Living with a Disability: Prioritizing Your Health
September 24th, 2018 by Attorney John Colvin
When you’ve been labeled with a disability diagnosis, you may feel as if you’ll never gain (or regain) control of your health. You may even stop caring due to bouts of depression or hopelessness.
This is understandable, but it’s important to recognize that even though your physical challenges are different from those of the people around you, your overall wellness doesn’t have to suffer. In fact, when you prioritize improving your lifestyle tendencies, you can enjoy every day instead of focusing on your disability.
Making better choices in all areas
As the Centers for Disease Control and Prevention (CDC) notes, people with disabilities tend to have poorer health than other members of the population. At the same time, a disability doesn’t necessarily translate to lowered life expectancy. Research published by the American Public Health Association indicated that people with and without disabilities can expect to live longer today than ever before. And intervening with smarter choices only extends their life expectancy.
To be sure, some factors are hard to change. Case in point: Limited access to appropriate medical treatment or personnel may be out of a disabled person’s control. However, other choices — like smoking, remaining sedentary (when activity is an option) or constantly overeating — can be changed because they’re personal habits.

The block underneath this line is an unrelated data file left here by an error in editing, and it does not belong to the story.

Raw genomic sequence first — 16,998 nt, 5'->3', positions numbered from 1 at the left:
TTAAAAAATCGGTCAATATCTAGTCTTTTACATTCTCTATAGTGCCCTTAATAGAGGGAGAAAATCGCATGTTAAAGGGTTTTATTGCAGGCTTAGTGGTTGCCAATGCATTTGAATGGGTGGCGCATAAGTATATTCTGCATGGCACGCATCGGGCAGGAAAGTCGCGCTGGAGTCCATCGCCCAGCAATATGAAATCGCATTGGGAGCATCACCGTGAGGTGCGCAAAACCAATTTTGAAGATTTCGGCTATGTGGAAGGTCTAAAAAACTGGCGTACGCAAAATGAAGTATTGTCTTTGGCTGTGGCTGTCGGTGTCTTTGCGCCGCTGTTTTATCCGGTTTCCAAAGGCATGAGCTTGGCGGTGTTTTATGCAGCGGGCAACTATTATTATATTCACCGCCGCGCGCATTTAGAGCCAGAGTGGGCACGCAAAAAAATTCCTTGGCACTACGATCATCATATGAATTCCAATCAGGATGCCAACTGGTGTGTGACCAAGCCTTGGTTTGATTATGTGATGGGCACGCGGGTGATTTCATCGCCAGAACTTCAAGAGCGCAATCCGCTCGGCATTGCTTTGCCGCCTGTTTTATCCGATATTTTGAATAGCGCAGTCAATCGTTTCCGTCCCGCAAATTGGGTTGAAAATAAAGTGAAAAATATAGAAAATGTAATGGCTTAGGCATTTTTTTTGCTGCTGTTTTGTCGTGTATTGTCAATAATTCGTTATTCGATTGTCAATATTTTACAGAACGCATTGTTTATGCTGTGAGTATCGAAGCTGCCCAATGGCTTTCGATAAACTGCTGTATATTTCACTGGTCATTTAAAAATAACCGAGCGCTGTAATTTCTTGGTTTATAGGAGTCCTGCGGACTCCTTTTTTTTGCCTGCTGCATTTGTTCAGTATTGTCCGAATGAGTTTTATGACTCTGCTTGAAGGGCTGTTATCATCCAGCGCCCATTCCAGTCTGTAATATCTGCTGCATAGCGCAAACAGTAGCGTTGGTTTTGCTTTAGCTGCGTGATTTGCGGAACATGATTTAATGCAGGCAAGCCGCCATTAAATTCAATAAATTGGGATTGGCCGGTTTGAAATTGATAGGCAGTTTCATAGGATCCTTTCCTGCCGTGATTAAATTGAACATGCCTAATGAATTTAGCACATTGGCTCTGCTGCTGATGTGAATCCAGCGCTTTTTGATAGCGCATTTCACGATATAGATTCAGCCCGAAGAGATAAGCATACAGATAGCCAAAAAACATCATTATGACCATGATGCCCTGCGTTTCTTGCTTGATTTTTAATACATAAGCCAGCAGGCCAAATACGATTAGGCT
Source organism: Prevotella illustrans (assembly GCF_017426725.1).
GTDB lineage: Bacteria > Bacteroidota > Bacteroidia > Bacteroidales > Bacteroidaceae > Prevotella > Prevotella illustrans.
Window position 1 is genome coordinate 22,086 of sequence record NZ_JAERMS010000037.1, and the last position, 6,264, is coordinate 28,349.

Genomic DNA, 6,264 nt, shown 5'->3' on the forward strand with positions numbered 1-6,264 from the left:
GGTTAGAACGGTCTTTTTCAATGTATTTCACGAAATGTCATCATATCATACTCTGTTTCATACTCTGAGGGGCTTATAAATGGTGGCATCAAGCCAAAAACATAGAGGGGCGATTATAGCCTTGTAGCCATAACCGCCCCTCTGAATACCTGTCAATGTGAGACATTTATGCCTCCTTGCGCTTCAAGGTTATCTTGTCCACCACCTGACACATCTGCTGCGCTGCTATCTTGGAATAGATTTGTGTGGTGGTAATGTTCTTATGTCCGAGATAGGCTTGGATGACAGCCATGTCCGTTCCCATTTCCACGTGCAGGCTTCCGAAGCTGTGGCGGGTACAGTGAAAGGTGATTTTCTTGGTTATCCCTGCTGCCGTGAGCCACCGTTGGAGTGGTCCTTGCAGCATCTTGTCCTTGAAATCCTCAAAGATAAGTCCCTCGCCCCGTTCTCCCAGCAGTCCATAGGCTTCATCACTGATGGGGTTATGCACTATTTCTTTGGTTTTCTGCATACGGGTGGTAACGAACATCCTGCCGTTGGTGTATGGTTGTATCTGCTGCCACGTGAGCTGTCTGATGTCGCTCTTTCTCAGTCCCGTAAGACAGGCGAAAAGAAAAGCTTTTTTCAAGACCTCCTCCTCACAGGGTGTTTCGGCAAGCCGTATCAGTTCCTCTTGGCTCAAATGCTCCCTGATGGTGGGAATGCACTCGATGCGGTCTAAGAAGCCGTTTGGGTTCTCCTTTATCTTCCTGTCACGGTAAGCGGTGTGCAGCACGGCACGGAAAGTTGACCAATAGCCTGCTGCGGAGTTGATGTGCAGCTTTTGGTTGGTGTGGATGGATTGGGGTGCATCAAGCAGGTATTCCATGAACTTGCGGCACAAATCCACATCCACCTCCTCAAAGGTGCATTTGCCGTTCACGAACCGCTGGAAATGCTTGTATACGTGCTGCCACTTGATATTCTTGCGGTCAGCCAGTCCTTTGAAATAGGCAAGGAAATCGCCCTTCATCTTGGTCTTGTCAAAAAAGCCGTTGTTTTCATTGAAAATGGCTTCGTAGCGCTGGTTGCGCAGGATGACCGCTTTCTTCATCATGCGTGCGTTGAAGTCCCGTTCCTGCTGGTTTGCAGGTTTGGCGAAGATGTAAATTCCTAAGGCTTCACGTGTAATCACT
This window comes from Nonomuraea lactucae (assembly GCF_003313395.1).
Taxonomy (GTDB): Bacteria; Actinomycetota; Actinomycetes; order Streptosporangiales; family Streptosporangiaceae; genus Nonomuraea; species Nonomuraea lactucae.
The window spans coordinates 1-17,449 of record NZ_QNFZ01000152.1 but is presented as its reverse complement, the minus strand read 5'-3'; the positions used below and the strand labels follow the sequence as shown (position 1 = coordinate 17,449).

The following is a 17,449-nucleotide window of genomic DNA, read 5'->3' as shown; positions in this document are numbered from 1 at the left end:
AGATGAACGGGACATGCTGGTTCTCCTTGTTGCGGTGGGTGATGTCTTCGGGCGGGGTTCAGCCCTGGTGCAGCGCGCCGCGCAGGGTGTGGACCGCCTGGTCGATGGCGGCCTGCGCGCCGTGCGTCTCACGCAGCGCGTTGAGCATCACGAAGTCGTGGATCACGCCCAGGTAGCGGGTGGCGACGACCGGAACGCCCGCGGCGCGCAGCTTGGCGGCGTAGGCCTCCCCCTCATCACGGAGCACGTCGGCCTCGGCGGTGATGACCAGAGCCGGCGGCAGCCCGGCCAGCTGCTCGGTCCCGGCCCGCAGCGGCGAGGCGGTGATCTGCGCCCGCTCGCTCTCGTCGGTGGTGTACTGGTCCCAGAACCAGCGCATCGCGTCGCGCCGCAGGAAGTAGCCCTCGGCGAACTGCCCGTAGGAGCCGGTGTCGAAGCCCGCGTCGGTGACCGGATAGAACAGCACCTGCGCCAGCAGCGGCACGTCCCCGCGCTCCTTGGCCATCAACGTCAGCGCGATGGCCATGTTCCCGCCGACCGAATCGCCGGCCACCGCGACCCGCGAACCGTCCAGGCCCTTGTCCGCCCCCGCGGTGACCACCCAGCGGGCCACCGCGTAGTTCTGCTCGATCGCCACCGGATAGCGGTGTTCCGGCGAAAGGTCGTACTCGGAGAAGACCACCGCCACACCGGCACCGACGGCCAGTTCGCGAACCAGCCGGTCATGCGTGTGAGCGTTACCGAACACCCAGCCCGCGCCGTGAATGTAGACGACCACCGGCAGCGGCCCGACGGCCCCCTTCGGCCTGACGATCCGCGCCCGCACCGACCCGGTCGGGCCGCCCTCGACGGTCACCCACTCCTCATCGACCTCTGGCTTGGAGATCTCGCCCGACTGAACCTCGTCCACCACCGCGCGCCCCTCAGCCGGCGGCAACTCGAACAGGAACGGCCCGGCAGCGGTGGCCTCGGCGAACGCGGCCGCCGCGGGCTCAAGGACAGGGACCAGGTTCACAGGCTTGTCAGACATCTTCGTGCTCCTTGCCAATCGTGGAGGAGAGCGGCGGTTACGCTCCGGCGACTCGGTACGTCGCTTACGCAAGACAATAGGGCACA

The benefits of maintaining a healthier attitude can be widespread, since many people with disabilities experience secondary conditions, including fatigue, pain, asthma, arthritis, diabetes, poor oral hygiene, depression, bladder problems, and ulcers. Making healthier decisions–even small ones such as brushing and flossing regularly twice a day–can therefore alleviate problems directly related to the disability and eliminate the likelihood of certain secondary afflictions.
Putting all the pieces together
Which areas should you concentrate on to choose a fuller life that leads to better relationships, self-management, and general satisfaction? Good starting points involve nutrition, movement, and social interactions.
Eating a balanced diet doesn’t just keep you at a good weight. It also helps your body heal and, in cases of disabilities that may be temporary, may speed up certain aspects of recovery. (Always discuss this with your physicians, of course.) Plus, as an article from the NY Department of Health noted, eating well reduces worries about weight gain, vitamin deficiencies, and malnutrition.
Activity is an essential element of keeping a positive mental state, as well as keeping your muscles and bones stronger. Even if you can’t handle land-based exercising such as walking or cycling, you may be able to work out in a local pool or take low-impact classes. New to the idea of exercise? Check out some ideas courtesy of Disability Horizons.
Are you tempted to avoid social functions because of your disability? Instead of allowing yourself to pull away from people, do the opposite whenever possible. While you don’t want to force yourself into uncomfortable situations, you shouldn’t hide. Having a trusted network of friends reduces feelings of isolation and anxiety.
Getting help when you need it
Of course, getting started on the path to health can be difficult. Not only are you getting accustomed to a new reality, but you may struggle with other issues.
If this is the case, a competent therapist, social worker, or other mental health professional may be the right fit. Not only will the person work with you as a partner, but you’ll learn proven strategies to get through the innate concerns associated with being disabled.
Think you might need the help of a lawyer who knows the ins and outs of social security disability in Tennessee? Make an appointment with John R. Colvin today.